By Pretty Chavango.
Harare. (News Of The South) – Africa is one continent which is more likely to be hard hit by effects of climate change due to its considerably limited adaptive capacity, geographical position exacerbated by widespread poverty and the existing low levels of development.
A source report by the Intergovernmental Panel on Climate Change (IPCC) predicts that by 2020, between 75 and 250 million people in Africa are projected to be exposed to increased water stress due to climate change.
Climate change is defined as changes in the earth’s weather, including changes in temperature, wind patterns and rainfall, especially the increase in the temperature of the earth’s atmosphere that is caused by the increase of particular gases, especially carbon dioxide.
A number of countries in Africa already face semi-arid conditions that make agriculture challenging, and climate change will be likely to reduce the length of growing season as well as force large regions of marginal agriculture out of production.
Human health is also at risk as it is already compromised by a range of factors and could be further negatively impacted by climate change and climate variability. Southern Africa and the East African highlands for example are exposed to Malaria. According to World Health Organization (WHO) between 2030 and 2050, climate change is expected to cause approximately 250 000 additional deaths per year, from malnutrition, malaria, diarrhoea and heat stress.
“Malaria is strongly influenced by climate. Transmitted by Anopheles mosquitoes, malaria kills almost 600 000 people every year – mainly African children under 5 years old. The Aedes mosquito vector of dengue is also highly sensitive to climate conditions, and studies suggest that climate change is likely to continue to increase exposure to dengue.” Reports WHO.
Zimbabwe has not been spared by climatic changes as evident in Kariba dam’s water levels dropping to a record low due to a series of successive droughts in sub-Saharan Africa. Effects have been felt in both Zimbabwe and Zambia which has also experienced poor rainfall.
With the 2015/16 farming season upon us, low yields are expected due to poor rains predicted. Principal director in the Ministry of Agriculture, Mechanizations and Irrigation Development Mr Joseph Gondo spoke on how effects of climate change were now being felt in the country ,“2015 has been a classic example of how climate change is affecting the rainfall patterns in the country. We experienced a delayed onset of the rain, there has been a shift in the season and at the same time the seasons have become shorter and the total amount of rainfall received during the course of the year has become reduced. We have now more extreme weather events, floods and droughts and those are the challenges associated with climate change,” said Mr Gondo.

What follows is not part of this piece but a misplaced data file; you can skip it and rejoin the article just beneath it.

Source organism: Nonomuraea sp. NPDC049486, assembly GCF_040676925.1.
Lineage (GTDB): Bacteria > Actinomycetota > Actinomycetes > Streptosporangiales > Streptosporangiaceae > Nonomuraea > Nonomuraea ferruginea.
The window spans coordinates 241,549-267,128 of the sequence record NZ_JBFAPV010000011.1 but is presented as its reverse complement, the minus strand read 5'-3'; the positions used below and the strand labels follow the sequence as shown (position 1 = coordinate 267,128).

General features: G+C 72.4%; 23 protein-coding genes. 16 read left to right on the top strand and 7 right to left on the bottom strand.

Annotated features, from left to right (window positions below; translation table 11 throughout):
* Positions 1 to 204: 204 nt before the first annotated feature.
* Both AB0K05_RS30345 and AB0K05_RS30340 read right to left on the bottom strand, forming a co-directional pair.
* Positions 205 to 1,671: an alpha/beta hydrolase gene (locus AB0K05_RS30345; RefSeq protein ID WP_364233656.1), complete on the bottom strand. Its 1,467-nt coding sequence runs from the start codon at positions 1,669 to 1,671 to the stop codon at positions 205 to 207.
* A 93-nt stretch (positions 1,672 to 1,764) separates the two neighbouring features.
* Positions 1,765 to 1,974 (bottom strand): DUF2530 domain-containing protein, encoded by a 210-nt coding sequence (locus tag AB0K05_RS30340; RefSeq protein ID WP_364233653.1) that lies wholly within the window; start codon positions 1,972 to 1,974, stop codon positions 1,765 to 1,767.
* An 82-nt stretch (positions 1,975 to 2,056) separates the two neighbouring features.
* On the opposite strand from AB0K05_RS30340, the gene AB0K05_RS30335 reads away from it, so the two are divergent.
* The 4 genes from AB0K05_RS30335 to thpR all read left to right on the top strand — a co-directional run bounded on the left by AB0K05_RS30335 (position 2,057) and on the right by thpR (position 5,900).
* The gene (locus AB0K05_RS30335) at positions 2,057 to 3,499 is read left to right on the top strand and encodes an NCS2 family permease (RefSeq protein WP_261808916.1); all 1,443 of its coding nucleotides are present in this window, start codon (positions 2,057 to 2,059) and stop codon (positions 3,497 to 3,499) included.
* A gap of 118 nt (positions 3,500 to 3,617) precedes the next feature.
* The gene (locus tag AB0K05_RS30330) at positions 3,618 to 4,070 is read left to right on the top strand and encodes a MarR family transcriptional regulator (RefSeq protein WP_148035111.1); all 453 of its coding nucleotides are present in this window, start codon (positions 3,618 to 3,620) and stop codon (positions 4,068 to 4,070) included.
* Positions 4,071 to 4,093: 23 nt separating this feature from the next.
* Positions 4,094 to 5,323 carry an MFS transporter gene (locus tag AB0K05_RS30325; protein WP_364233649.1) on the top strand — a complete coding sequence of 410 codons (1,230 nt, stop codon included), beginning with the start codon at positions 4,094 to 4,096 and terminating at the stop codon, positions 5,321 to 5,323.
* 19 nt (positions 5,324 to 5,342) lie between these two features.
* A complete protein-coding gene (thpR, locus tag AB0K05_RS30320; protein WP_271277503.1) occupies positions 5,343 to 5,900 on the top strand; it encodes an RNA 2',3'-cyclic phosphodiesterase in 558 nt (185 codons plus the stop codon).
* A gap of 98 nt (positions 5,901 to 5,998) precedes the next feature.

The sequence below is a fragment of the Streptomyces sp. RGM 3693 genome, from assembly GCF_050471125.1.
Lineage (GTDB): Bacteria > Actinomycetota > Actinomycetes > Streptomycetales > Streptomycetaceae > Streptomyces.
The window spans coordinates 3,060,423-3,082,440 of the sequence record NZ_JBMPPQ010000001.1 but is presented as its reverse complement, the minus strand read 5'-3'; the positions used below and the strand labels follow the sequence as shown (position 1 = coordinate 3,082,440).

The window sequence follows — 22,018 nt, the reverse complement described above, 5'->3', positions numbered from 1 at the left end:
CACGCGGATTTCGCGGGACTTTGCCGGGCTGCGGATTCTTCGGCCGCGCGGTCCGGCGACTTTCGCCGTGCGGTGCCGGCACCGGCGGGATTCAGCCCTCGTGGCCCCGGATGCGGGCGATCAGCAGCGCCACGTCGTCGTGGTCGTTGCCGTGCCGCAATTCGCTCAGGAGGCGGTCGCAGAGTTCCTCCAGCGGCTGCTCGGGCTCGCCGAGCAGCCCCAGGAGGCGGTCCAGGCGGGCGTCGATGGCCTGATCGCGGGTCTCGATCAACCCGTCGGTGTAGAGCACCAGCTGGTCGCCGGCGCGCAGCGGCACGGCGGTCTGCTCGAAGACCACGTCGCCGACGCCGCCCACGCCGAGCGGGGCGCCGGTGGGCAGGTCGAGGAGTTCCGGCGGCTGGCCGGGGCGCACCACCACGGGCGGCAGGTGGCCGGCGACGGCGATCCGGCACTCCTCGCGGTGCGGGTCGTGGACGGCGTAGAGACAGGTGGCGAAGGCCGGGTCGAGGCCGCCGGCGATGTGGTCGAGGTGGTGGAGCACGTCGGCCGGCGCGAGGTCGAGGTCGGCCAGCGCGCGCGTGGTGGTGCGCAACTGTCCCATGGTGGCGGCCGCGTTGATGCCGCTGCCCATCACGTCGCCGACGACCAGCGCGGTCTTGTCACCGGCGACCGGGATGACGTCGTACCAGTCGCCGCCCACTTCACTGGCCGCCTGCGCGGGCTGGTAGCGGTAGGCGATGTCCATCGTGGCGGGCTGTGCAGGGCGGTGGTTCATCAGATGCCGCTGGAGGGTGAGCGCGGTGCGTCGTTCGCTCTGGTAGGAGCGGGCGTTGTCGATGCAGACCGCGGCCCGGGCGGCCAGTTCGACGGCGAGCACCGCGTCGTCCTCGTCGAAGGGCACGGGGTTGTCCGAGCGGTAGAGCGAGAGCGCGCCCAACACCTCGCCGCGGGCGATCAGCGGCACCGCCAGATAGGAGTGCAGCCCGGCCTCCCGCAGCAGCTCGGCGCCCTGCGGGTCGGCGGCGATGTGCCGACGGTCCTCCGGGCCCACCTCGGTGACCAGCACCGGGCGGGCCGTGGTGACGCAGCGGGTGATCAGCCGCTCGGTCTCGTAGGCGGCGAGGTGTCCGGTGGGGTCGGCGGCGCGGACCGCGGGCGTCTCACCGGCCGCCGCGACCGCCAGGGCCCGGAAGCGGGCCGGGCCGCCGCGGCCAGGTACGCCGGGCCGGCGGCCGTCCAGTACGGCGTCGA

Young people in Africa have been tasked to come together and deliberate ways to curb climate change which is accelerating at alarming rates .This has led to the hosting of the first ever conference of its kind where young people will deliberate on how to tackle climate change . Zimbabwe is set to host this conference in four days time in the resort town of Victoria falls from the 26th to the 28th of October.
Zimbabwe United Nations Association (ZUNA) is spearheading this conference and its President Mr Fischer Chiyanike has said all is set for the indaba which is set to host more than 200 delegates.
“Young people should participate fully in mitigation and adaption of Climate change which is clearly no longer taking the world taking its natural course “ he said.
This Indaba comes after calls by the African Union during the 23rd AU summit of head of states in Malabo, Equatorial Guinea which tasked the setting up of a youth programme of the Committee of African Heads of States and Government of Climate Change (CAHOSCC) on engagement on issues of climate change.
Zimbabwe is also set to host the fifth Conference on Climate Change and Development (CCDA) in Africa in the same town where young people after finishing their AfriYOCC conference will be given an opportunity to present their position paper on climate change.
With many discussions at national and continental levels , countries will also be given a opportunity to discuss the impact of climate change at a global level at the twenty-first session of the Conference of the Parties (COP) and the eleventh session of the Conference of the Parties serving as the meeting of the Parties to the Kyoto Protocol (CMP) which will take place from 30 November to 11 December 2015, in Paris, France a crucial conference, as it needs to achieve a new international agreement on the climate, applicable to all countries, with the aim of keeping global warming below 2°C.
Solutions to curbing climate change have been cited as curbing carbon emissions, reforestation, replacing dirty fossil fuel energy with renewable energy and energy efficiency like bio fuel and solar energy, desisting from water pollution among others.
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